Conclusion: Distorted RV geometry after CABG can lead to altered deformation parameters, in other words longitudinal functional parameters may underestimate RV function and the decrease in RVGLS was compensated by increase in circumferential strain of lateral free wall of RV without change in RVSV or RMPI. Therefor changes in deformation parameters should always be interpreted in relation to change in geometry.

Coronary artery disease (CAD) is the leading cause of death globally resulting in over 7 million deaths. This increased from 5.2 million deaths in 1990. It may affect individuals at any age but becomes dramatically more common at progressively older ages, with approximately a tripling with each decade of life. Males are affected more often than females [1].

Treatment of CAD with CABG has been associated with better outcome and longer survival than percutaneous coronary intervention (PCI) using either drug eluting or bare metal stents [2]. Extensive literature search reveals that on pump CABG causes more complete revascularization as compared to off pump CABG, on pump patients tend to have significantly higher frequencies of complete revascularization as compared to patients treated via Off pump method [3]. Incomplete revascularization has traditionally been associated with increased mortality, evidence for that was the study done by Jones & Weintraub, [4], and showed that incomplete revascularization lead to decreased patient survival and associated with high incidence of recurrent angina. Therefor off pump patients have higher rates of repeat revascularizations as compared to on pump patients [3].

Speckle tracking echocardiography (STE) is a new diagnostic modality that enabling the assessment of deformation in the longitudinal, circumferential and radial planes and showes good correlation in different studies [5].

Analysis of myocardial strain by tissue Doppler is restricted along the axis parallel to the ultrasound beam and is thus limited by this angle dependence. By analyzing speckle motion, (STE) offers the opportunity to assess myocardial tissue velocity, strain and strain rate independently of cardiac translation and beam angle. STE is simple to perform, it requires only one cardiac cycle, The software only requires harmonic and high frame rate imaging [6].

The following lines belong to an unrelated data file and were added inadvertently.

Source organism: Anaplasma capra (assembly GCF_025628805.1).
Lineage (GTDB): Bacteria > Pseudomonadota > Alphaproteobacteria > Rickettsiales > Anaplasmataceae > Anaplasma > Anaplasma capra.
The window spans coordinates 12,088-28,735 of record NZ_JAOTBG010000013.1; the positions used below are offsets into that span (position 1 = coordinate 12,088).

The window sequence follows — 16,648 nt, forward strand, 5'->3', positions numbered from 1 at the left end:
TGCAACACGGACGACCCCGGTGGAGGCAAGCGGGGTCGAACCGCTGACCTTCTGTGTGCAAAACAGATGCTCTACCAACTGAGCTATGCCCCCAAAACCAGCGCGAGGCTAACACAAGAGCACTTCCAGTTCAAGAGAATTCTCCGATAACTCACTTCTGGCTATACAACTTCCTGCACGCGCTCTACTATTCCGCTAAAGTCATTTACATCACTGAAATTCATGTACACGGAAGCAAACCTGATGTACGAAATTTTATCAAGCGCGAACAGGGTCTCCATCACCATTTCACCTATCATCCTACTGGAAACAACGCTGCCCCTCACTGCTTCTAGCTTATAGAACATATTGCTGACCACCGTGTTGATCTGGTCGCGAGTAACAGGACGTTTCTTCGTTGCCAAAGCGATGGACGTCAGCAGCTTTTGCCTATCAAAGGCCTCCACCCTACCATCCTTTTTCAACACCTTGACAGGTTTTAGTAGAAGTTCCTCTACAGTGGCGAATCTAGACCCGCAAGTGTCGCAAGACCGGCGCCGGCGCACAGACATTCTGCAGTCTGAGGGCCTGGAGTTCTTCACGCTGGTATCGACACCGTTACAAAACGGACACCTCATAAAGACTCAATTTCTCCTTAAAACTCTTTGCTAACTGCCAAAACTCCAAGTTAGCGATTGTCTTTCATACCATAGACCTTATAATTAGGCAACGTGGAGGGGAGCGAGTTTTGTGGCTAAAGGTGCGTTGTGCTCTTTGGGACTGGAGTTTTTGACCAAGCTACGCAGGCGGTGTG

Quantative evaluation of RV function and changes in its cavity area from end diastole to end systole can be evaluated echocardiographically [7].

Aim of the work

The aim of this study was to evaluate the effect of CABG on the RV function using speckle tracking echocardiography.

Study design and population

This was a prospective study conducted at Benha University hospital and National Heart Institute from 6/2/2019 to 14/11/2019 on one hundred patients underwent CABG after obtained informed consents to assess global and regional right ventricle function using conventional echocardiography and STE, all parameters obtained before and within 2 weeks after surgery. The ethics committee of the hospital approved the protocol.

Exclusion criteria were included patients refusal, presence of valvular disease, severe myocarditis, significant arrhythmia, uncompleted reperfusion therapy, previous pacemaker implantation, very poor image quality and patients on drugs that affect RV function.

All cases were subjected to detailed medical history (including name, age, sex, history of (hypertension, diabetes mellitus (DM), smoking, dyslipidemia, previous myocardial infarction(MI)), full physical examination, 12 leads ECG, routine laboratory tests including (complete blood picture, liver functions, renal functions and lipid profile) and echocardiography either conventional echocardiography or STE.

Conventional echocardiography